If a low transfer rate from the MLBC to an obstetric unit was a measure of its success, one must wonder whether this influenced the approach of midwives involved in the care of Jasper and Margot’s mother. How pressured were they, consciously or subconsciously, to resist a decision to transfer to keep the centre’s “good” rating? Or did the emphasis on “natural delivery” lead to a false sense of security?

One must also ask what role that CQC 2015 “good” rating played in the minds of hospital management years later. The whistleblower at Cheltenham, midwife Michelle, drew attention of hospital management to the inactions of the two midwives following Jasper’s death in 2019 and again in 2020 following Margot’s death. No steps were taken to review what had happened and learn from mistakes. Could there have been an over-reliance by management on a rating that was by then four/five years out of date? Could they have dismissed the whistleblower’s concerns because they challenged the CQC rating?

Education, resources, infrastructure and collaboration are key

Many countries have implemented midwife-led care by setting up birthing centres. These centres can be within, or next to, a hospital, or can be freestanding. There is evidence that midwife-led birthing centres (MLBCs) are a safe birth setting for healthy pregnant women, if midwives have up to date training and adequate resources and infrastructure are available.

In the UK, the resources and infrastructure are anything but adequate.

The UK has faced a significant shortage of midwives since well before 2010. There is currently a shortage of about 2,500. Some trusts have more than one in five midwife jobs unfilled. Maternity units are struggling over safety concerns. The calls for something to be done grow louder.

Both the Health and Social Care Select Committee on maternity safety and the Ockenden report into maternity services at Shrewsbury and Telford Hospital NHS Trust recommended Government action to increase the maternity workforce in order to delivery safer maternity care.

The Royal College of Midwives (RCM) has called for urgent Government action to end the longstanding and chronic midwifery shortages in England. The RCM’s call comes as the All-Party Parliamentary Groups on Baby Loss and on Maternity push for urgent action on the maternity staffing crisis.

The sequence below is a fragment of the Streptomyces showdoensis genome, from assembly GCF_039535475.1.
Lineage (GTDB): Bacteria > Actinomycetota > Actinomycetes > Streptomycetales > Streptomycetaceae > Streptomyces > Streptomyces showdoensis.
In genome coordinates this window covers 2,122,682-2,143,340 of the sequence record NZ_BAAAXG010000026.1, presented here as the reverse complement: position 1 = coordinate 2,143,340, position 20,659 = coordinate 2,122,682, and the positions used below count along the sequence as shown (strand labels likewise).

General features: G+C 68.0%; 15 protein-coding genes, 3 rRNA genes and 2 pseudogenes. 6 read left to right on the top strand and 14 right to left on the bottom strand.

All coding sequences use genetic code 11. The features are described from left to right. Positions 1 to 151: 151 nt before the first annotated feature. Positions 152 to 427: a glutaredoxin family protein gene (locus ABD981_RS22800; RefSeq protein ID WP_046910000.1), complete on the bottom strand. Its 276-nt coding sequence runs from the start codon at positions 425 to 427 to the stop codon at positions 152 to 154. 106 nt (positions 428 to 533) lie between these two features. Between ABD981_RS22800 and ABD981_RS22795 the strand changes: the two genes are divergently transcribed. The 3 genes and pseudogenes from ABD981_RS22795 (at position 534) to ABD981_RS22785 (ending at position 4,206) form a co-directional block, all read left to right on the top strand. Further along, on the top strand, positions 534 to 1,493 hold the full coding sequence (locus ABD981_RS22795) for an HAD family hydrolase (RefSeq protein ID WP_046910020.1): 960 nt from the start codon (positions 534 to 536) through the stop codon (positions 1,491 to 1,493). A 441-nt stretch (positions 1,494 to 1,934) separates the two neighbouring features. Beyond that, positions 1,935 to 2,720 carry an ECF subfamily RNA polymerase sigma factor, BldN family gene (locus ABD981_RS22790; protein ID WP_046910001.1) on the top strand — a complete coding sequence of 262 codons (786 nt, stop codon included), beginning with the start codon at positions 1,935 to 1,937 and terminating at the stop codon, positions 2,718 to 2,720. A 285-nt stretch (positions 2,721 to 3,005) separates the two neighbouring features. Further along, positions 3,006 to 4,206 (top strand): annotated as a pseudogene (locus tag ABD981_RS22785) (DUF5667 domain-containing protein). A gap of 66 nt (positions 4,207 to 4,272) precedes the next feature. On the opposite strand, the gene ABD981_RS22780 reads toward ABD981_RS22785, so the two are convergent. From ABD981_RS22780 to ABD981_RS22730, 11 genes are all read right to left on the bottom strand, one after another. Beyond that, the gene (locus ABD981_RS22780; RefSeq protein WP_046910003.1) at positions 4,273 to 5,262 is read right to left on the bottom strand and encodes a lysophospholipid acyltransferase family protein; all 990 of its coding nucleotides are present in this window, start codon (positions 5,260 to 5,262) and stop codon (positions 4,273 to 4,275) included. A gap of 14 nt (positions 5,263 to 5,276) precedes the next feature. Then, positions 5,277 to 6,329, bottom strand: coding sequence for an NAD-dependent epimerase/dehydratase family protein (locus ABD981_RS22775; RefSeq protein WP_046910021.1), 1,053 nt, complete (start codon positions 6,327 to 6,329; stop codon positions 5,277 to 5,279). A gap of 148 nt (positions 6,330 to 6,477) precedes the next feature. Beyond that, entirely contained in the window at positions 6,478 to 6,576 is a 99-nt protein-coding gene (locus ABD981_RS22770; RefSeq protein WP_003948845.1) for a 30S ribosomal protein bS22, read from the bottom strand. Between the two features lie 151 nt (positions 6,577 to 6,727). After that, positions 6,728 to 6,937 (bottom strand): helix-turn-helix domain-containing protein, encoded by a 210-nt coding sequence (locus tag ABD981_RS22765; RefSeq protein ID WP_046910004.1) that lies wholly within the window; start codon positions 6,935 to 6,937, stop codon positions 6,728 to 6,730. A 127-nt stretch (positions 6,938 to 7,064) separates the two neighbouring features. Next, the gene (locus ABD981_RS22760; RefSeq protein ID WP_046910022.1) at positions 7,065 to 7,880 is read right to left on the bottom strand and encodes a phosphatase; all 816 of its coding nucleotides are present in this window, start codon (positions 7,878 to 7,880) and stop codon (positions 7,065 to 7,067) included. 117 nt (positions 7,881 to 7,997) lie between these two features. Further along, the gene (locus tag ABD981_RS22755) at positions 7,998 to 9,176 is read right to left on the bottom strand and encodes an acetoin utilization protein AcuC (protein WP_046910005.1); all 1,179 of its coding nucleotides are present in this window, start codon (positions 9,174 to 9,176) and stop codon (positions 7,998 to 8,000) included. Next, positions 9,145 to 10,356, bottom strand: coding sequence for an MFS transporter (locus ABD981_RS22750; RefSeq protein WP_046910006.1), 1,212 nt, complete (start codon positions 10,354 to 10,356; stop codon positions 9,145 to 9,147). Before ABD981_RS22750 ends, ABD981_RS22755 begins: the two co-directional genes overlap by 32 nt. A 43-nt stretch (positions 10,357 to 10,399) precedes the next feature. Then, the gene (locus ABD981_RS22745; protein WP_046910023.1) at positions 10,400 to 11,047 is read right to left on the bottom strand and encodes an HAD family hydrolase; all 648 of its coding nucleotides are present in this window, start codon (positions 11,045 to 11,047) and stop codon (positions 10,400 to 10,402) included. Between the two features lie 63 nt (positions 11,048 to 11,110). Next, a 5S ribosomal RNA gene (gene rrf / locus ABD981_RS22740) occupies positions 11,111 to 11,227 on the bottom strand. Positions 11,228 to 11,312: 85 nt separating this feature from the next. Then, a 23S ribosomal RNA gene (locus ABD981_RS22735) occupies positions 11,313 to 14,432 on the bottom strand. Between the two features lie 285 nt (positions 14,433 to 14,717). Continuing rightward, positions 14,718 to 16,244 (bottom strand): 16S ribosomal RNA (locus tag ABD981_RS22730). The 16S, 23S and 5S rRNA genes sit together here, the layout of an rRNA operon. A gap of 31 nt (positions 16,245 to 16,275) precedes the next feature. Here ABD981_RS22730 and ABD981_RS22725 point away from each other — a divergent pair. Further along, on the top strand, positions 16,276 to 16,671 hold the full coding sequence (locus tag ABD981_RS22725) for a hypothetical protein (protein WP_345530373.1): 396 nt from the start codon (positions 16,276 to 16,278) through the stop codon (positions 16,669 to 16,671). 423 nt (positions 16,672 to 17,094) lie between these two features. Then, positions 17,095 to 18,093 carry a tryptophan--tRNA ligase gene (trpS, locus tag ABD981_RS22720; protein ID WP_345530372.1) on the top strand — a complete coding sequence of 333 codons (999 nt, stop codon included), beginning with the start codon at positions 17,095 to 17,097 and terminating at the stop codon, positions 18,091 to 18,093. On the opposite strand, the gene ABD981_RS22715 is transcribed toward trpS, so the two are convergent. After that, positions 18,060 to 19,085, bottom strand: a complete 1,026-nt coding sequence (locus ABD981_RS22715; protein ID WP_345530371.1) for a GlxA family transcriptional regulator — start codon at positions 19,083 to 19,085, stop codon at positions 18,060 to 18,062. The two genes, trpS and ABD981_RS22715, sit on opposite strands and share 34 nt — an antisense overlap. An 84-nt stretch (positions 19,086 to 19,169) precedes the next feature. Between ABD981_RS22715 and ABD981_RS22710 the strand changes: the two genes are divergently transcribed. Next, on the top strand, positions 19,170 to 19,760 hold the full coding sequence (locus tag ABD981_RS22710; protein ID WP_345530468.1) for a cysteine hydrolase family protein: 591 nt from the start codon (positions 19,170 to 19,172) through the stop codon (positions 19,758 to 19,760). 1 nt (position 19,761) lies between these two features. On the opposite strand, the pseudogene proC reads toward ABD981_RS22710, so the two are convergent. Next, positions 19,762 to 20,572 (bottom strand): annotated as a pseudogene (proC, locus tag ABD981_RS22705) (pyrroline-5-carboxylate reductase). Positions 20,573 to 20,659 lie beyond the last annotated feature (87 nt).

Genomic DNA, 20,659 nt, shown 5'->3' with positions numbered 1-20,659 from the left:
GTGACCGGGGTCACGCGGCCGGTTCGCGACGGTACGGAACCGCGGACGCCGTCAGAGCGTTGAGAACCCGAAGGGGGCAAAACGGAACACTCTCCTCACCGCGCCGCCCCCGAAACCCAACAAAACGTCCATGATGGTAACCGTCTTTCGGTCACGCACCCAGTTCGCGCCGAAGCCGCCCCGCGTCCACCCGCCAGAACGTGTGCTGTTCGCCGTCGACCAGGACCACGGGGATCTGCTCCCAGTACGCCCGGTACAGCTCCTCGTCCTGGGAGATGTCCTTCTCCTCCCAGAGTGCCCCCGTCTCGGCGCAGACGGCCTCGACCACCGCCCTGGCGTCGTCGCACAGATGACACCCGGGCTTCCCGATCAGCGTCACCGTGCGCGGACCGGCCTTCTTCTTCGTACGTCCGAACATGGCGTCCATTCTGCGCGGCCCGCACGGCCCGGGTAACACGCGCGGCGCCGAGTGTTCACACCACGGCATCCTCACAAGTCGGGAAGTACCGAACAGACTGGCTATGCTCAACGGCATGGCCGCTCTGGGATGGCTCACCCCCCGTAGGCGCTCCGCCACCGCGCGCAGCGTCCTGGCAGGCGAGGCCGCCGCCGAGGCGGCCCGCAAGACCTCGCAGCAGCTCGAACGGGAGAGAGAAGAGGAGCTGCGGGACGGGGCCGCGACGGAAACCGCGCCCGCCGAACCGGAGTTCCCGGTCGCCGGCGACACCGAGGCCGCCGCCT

One of the consequences of the midwife shortage is lack of experience, education, and training. All of these contribute to an unsafe MLBC and may have contributed to the unacceptable risks taken by the midwives at Cheltenham.

Another key element of a safe and effective MLBC is well-functioning collaboration across all levels of service. This requires effective consultation and referral networks so that if women or newborn babies do develop complications, easy access to the next level of care is available. This approach is known as a Network of Care (NOC).

This element cannot exist in an NHS where the lack of resources and infrastructure is not limited to maternity services. The first report of the BMJ Commission on the Future of the NHS, just published, goes as far as to call for the declaration of a national health and care emergency and an urgent reset for the NHS as a whole.

The effectiveness of MLBCs depends on multiple interlinked factors, not least of which is resources, in terms of staffing and funding levels, staff training and education, but also management, communications and culture. It is hard to have confidence in any MLBC’s effectiveness when it is trying to function in a health service “in crisis and stretched beyond breaking point”.

Tellingly, Cheltenham (Aveta) Birth Centre closed for labour in October 2023 and is now open for antenatal appointments only. In the meantime, the CQC is reviewing the quality of care at Cheltenham General Hospital, as part of checks on locations registered by Gloucester Gloucestershire Hospitals NHS Foundation Trust.

If you are concerned about the care you or a loved one received at a Midwife-Led Birthing Centre, please do get in touch with our Child Brain Injury team for advice. We will help if we can.